November 21, 2006

Charges erased after UCPD wrongfully arrests CPS teen

Charges have been dropped against Jemelle Lloyd, a 17-year-old black student at the Chicago Military Academy in Bronzeville, who said U of C Police Department (UCPD) officials mistakenly arrested him in connection with the assault of a University student on October 27.

Five of Lloyd’s friends, also black, were arrested in connection with the on-campus incident, and charges have been dropped against two of these students.

The teens “were wearing their ROTC uniforms—gold hoodies and green-and-gold jogging pants” when they were arrested, according to the Chicago Sun-Times. The police officers stopped Lloyd—who has said he was walking two blocks away from where the assault occurred—because his school uniform matched the description provided by the victim.

“Jemelle was picked up by the University of Chicago police and wasn’t told what was happening until he was taken to the station,” said Lloyd’s mother, Suzette Lloyd, who was on the phone with her son when police arrested him. “One of the officers had his gun out, and then the other handcuffed Jemelle. No one read him his rights.”

Jemelle Lloyd had no prior arrest record, Suzette Lloyd said.

After the incident, the Chicago Military Academy in Bronzeville suspended Lloyd and the five students implicated in the assault. The principal of the Chicago Military Academy, Richard Gray, thought the allegations against the teens were grave enough that their presence at school would disrupt the academic environment, said Celeste Garrett, the director of communications for Chicago Public Schools (CPS).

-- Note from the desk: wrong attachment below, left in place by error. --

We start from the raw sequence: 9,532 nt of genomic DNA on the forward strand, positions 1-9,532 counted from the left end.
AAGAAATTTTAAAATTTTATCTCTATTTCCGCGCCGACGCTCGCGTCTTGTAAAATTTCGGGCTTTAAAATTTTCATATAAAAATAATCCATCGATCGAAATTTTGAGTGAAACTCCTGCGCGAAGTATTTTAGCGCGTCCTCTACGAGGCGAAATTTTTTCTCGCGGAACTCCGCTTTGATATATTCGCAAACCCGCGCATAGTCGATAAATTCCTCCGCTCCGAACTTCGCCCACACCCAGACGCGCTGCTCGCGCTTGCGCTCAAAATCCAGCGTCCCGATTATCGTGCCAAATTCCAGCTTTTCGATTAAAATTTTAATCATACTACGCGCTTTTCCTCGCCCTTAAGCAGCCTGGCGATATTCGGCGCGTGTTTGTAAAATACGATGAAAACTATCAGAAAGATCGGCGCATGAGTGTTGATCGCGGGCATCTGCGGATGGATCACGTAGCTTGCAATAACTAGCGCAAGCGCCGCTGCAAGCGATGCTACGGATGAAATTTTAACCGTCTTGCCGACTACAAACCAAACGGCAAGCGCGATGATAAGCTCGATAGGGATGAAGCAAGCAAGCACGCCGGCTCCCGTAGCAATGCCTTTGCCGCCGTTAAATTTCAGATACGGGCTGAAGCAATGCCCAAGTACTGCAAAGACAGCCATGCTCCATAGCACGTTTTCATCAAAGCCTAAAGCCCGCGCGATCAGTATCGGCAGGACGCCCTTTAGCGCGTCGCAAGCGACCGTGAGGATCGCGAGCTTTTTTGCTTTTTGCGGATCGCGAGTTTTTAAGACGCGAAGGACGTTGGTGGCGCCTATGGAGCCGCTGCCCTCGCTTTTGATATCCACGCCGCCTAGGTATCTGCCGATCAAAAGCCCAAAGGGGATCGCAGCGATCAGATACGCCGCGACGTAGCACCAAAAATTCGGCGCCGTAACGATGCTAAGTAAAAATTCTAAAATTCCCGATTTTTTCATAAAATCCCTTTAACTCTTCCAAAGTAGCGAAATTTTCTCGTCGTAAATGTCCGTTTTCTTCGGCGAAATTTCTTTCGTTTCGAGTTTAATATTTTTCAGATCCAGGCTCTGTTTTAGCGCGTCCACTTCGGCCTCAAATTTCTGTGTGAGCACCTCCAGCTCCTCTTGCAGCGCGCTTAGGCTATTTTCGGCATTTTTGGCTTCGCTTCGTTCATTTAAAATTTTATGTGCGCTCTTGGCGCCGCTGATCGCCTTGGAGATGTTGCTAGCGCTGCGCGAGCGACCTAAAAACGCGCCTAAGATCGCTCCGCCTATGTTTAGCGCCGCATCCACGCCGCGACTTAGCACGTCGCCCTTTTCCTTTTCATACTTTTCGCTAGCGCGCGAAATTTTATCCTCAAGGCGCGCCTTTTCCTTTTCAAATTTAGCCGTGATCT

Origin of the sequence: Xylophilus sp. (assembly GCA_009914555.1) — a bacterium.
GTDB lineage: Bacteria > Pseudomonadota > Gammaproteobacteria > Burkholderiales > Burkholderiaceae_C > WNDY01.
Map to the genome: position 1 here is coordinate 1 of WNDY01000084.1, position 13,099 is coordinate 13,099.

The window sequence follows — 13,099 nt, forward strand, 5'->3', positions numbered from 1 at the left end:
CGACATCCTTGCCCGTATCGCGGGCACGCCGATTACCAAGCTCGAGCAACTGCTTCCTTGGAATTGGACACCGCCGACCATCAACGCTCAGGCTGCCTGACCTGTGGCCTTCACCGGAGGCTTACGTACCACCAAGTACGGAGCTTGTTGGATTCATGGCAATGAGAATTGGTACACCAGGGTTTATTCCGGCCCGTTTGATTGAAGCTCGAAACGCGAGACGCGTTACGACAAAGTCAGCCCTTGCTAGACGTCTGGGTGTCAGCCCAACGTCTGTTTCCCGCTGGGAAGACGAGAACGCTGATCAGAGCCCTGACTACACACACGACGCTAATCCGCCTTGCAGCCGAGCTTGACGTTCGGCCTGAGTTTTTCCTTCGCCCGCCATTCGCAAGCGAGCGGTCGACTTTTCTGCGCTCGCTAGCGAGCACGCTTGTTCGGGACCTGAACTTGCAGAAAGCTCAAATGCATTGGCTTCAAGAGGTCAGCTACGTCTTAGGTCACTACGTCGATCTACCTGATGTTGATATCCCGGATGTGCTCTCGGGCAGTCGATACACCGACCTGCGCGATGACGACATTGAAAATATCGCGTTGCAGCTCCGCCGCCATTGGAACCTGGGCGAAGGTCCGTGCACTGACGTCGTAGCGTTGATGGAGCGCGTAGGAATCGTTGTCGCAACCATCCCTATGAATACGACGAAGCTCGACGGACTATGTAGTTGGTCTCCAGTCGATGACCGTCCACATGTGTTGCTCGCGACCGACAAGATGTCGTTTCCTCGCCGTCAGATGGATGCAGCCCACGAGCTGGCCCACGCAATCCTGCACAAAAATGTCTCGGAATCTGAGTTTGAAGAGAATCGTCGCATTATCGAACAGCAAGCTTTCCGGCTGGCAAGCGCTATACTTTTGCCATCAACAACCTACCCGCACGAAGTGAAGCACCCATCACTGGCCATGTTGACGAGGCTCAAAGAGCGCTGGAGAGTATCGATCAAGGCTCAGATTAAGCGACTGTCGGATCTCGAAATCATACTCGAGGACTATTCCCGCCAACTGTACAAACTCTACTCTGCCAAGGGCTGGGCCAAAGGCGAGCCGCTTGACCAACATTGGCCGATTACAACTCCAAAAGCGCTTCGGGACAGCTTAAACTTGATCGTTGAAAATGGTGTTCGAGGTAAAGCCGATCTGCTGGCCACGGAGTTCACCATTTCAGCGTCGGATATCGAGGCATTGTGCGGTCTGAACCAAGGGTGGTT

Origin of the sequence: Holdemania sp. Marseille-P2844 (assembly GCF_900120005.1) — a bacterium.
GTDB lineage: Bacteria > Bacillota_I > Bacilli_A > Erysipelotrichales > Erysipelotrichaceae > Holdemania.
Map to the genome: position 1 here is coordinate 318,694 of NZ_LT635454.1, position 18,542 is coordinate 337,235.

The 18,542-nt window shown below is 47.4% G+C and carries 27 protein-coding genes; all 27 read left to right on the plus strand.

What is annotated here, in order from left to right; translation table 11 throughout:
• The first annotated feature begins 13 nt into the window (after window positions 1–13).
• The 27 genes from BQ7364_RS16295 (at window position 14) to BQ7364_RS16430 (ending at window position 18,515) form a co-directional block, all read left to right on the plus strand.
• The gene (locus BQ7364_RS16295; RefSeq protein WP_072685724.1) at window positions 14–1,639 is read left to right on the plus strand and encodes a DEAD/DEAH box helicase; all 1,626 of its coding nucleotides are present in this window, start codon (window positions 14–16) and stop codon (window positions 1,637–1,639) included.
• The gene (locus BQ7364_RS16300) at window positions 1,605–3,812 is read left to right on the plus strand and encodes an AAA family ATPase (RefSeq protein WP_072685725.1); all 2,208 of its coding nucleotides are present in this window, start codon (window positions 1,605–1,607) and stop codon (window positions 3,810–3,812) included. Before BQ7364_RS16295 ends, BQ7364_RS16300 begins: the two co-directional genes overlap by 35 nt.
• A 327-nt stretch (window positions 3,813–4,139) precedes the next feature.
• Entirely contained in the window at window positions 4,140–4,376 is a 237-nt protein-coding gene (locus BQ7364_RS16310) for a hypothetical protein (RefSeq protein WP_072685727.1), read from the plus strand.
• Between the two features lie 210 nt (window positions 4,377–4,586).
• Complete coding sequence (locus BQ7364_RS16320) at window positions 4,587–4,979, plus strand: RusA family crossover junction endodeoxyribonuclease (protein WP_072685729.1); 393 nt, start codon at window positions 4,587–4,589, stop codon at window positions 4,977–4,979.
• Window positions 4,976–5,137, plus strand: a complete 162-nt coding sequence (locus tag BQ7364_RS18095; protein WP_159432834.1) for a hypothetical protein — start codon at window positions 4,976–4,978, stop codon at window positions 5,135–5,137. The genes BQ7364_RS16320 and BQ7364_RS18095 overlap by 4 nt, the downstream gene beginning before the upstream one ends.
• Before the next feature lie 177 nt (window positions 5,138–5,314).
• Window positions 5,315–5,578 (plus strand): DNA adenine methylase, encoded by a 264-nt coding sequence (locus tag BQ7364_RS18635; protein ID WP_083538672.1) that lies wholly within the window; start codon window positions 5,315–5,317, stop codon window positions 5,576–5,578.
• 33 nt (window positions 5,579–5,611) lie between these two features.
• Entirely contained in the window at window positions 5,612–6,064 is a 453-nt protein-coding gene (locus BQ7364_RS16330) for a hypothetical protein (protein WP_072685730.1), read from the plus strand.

While Lloyd served out his suspension and faced a possible expulsion hearing, CPS recommended that he attend an alternative high school at 6040 West Irving Park Road, 20 miles away from where Lloyd lives.

“When a student is referred for expulsion, a safe and alternative school is recommended based on the availability of seats at that school,” said Mike Vaughn, spokesman for CPS. The school is only a recommendation, and Lloyd’s family is free to send him to a school of their choosing while the expulsion hearing is being processed, Vaughn said.

The charges against three of the students, including Lloyd, have been dropped within the last two weeks, and the teens have been reinstated at the Military Academy, Vaughn said.

Though the charges have been dropped, Lloyd’s mother said the episode will have a lasting impact on her son.

“Jemelle’s trying to catch up on assignments, and he’s trying to get his things in order,” Suzette said. “He was going to be hired for a job, but after this, they didn’t want to hire him. We’re trying to get his records expunged, but we don’t have the money for that.”

Lloyd is most upset that no one has apologized to him, Suzette said.

UCPD Chief Rudy Nimocks was not available for comment.